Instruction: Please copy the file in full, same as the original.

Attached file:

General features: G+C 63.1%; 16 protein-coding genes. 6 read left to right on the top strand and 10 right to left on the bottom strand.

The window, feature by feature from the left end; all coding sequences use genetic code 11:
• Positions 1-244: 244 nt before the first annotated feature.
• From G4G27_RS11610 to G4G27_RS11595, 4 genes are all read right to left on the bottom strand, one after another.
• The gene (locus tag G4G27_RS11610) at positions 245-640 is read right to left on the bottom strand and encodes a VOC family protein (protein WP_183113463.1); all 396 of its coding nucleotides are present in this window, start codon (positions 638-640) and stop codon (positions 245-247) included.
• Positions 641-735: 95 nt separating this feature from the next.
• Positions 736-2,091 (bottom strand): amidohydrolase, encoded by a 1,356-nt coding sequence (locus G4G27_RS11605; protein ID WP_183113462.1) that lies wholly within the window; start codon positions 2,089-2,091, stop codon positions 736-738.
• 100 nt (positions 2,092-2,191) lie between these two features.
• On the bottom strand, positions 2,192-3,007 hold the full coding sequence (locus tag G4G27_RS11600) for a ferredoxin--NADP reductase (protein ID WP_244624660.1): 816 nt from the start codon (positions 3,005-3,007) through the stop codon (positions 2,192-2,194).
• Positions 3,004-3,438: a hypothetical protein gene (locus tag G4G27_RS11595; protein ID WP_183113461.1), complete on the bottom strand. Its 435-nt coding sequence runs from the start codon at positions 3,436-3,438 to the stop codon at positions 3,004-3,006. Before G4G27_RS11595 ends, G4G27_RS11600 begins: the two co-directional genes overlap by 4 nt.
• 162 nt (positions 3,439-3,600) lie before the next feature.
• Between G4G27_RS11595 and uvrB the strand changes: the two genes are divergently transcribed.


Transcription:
General features: G+C 63.1%; 16 protein-coding genes. 6 read left to right on the top strand and 10 right to left on the bottom strand.

The window, feature by feature from the left end; all coding sequences use genetic code 11:
• Positions 1-244: 244 nt before the first annotated feature.
• From G4G27_RS11610 to G4G27_RS11595, 4 genes are all read right to left on the bottom strand, one after another.
• The gene (locus tag G4G27_RS11610) at positions 245-640 is read right to left on the bottom strand and encodes a VOC family protein (protein WP_183113463.1); all 396 of its coding nucleotides are present in this window, start codon (positions 638-640) and stop codon (positions 245-247) included.
• Positions 641-735: 95 nt separating this feature from the next.
• Positions 736-2,091 (bottom strand): amidohydrolase, encoded by a 1,356-nt coding sequence (locus G4G27_RS11605; protein ID WP_183113462.1) that lies wholly within the window; start codon positions 2,089-2,091, stop codon positions 736-738.
• 100 nt (positions 2,092-2,191) lie between these two features.
• On the bottom strand, positions 2,192-3,007 hold the full coding sequence (locus tag G4G27_RS11600) for a ferredoxin--NADP reductase (protein ID WP_244624660.1): 816 nt from the start codon (positions 3,005-3,007) through the stop codon (positions 2,192-2,194).
• Positions 3,004-3,438: a hypothetical protein gene (locus tag G4G27_RS11595; protein ID WP_183113461.1), complete on the bottom strand. Its 435-nt coding sequence runs from the start codon at positions 3,436-3,438 to the stop codon at positions 3,004-3,006. Before G4G27_RS11595 ends, G4G27_RS11600 begins: the two co-directional genes overlap by 4 nt.
• 162 nt (positions 3,439-3,600) lie before the next feature.
• Between G4G27_RS11595 and uvrB the strand changes: the two genes are divergently transcribed.